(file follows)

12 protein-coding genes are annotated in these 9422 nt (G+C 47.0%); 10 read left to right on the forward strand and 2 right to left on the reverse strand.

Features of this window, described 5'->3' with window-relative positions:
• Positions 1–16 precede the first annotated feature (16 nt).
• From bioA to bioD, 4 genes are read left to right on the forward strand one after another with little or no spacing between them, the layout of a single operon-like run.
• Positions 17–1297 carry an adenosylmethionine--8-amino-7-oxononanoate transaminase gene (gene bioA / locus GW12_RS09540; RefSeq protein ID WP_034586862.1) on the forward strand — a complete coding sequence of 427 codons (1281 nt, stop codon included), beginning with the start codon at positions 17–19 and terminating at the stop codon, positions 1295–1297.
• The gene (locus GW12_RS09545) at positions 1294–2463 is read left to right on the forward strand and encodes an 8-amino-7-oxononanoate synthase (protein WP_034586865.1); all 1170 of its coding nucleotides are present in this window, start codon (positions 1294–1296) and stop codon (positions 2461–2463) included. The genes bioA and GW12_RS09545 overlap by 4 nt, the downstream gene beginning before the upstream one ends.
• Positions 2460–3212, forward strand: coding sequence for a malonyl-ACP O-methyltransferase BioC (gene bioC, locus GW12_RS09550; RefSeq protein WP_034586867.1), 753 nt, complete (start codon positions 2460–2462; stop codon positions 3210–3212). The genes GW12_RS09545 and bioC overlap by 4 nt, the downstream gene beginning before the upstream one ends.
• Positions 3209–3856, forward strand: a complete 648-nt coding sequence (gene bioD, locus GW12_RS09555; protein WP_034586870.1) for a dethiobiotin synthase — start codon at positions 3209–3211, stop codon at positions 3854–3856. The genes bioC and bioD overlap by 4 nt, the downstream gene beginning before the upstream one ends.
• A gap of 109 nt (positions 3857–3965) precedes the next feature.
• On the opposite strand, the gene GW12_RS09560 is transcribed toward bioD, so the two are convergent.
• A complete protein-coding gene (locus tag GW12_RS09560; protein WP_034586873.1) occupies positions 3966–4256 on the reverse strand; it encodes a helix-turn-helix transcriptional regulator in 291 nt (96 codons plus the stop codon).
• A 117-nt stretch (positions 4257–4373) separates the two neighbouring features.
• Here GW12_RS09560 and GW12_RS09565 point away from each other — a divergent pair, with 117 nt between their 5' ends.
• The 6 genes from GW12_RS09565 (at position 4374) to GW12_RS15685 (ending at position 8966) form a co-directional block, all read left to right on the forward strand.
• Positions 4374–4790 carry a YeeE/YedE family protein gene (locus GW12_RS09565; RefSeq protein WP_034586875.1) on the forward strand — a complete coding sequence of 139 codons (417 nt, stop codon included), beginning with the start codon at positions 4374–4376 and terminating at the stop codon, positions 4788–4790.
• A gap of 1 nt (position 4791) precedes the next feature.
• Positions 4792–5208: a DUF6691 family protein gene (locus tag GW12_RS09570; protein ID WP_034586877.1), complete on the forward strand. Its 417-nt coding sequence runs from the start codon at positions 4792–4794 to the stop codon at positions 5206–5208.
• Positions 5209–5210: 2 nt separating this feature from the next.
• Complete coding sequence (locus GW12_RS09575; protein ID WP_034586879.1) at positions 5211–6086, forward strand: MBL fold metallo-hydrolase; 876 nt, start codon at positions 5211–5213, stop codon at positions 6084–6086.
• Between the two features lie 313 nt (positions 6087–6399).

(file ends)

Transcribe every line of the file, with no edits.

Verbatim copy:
12 protein-coding genes are annotated in these 9422 nt (G+C 47.0%); 10 read left to right on the forward strand and 2 right to left on the reverse strand.

Features of this window, described 5'->3' with window-relative positions:
• Positions 1–16 precede the first annotated feature (16 nt).
• From bioA to bioD, 4 genes are read left to right on the forward strand one after another with little or no spacing between them, the layout of a single operon-like run.
• Positions 17–1297 carry an adenosylmethionine--8-amino-7-oxononanoate transaminase gene (gene bioA / locus GW12_RS09540; RefSeq protein ID WP_034586862.1) on the forward strand — a complete coding sequence of 427 codons (1281 nt, stop codon included), beginning with the start codon at positions 17–19 and terminating at the stop codon, positions 1295–1297.
• The gene (locus GW12_RS09545) at positions 1294–2463 is read left to right on the forward strand and encodes an 8-amino-7-oxononanoate synthase (protein WP_034586865.1); all 1170 of its coding nucleotides are present in this window, start codon (positions 1294–1296) and stop codon (positions 2461–2463) included. The genes bioA and GW12_RS09545 overlap by 4 nt, the downstream gene beginning before the upstream one ends.
• Positions 2460–3212, forward strand: coding sequence for a malonyl-ACP O-methyltransferase BioC (gene bioC, locus GW12_RS09550; RefSeq protein WP_034586867.1), 753 nt, complete (start codon positions 2460–2462; stop codon positions 3210–3212). The genes GW12_RS09545 and bioC overlap by 4 nt, the downstream gene beginning before the upstream one ends.
• Positions 3209–3856, forward strand: a complete 648-nt coding sequence (gene bioD, locus GW12_RS09555; protein WP_034586870.1) for a dethiobiotin synthase — start codon at positions 3209–3211, stop codon at positions 3854–3856. The genes bioC and bioD overlap by 4 nt, the downstream gene beginning before the upstream one ends.
• A gap of 109 nt (positions 3857–3965) precedes the next feature.
• On the opposite strand, the gene GW12_RS09560 is transcribed toward bioD, so the two are convergent.
• A complete protein-coding gene (locus tag GW12_RS09560; protein WP_034586873.1) occupies positions 3966–4256 on the reverse strand; it encodes a helix-turn-helix transcriptional regulator in 291 nt (96 codons plus the stop codon).
• A 117-nt stretch (positions 4257–4373) separates the two neighbouring features.
• Here GW12_RS09560 and GW12_RS09565 point away from each other — a divergent pair, with 117 nt between their 5' ends.
• The 6 genes from GW12_RS09565 (at position 4374) to GW12_RS15685 (ending at position 8966) form a co-directional block, all read left to right on the forward strand.
• Positions 4374–4790 carry a YeeE/YedE family protein gene (locus GW12_RS09565; RefSeq protein WP_034586875.1) on the forward strand — a complete coding sequence of 139 codons (417 nt, stop codon included), beginning with the start codon at positions 4374–4376 and terminating at the stop codon, positions 4788–4790.
• A gap of 1 nt (position 4791) precedes the next feature.
• Positions 4792–5208: a DUF6691 family protein gene (locus tag GW12_RS09570; protein ID WP_034586877.1), complete on the forward strand. Its 417-nt coding sequence runs from the start codon at positions 4792–4794 to the stop codon at positions 5206–5208.
• Positions 5209–5210: 2 nt separating this feature from the next.
• Complete coding sequence (locus GW12_RS09575; protein ID WP_034586879.1) at positions 5211–6086, forward strand: MBL fold metallo-hydrolase; 876 nt, start codon at positions 5211–5213, stop codon at positions 6084–6086.
• Between the two features lie 313 nt (positions 6087–6399).